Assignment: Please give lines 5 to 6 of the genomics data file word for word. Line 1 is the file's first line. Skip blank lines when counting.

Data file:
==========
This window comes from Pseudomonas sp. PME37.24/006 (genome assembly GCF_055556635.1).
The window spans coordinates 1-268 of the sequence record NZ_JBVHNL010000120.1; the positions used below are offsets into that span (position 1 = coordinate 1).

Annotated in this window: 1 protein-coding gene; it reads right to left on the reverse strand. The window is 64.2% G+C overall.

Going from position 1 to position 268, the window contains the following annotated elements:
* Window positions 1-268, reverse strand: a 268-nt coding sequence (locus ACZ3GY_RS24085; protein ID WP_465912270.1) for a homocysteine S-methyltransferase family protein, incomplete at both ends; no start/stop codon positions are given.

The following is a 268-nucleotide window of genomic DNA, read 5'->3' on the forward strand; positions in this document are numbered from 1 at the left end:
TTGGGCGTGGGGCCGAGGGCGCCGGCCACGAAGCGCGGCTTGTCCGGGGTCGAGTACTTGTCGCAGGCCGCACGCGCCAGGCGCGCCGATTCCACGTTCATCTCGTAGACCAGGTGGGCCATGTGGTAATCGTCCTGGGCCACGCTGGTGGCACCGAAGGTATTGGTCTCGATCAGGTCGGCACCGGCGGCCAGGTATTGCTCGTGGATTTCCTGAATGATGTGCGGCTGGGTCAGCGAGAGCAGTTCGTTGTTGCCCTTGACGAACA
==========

* Window positions 1-268, reverse strand: a 268-nt coding sequence (locus ACZ3GY_RS24085; protein ID WP_465912270.1) for a homocysteine S-methyltransferase family protein, incomplete at both ends; no start/stop codon positions are given.

The following is a 268-nucleotide window of genomic DNA, read 5'->3' on the forward strand; positions in this document are numbered from 1 at the left end: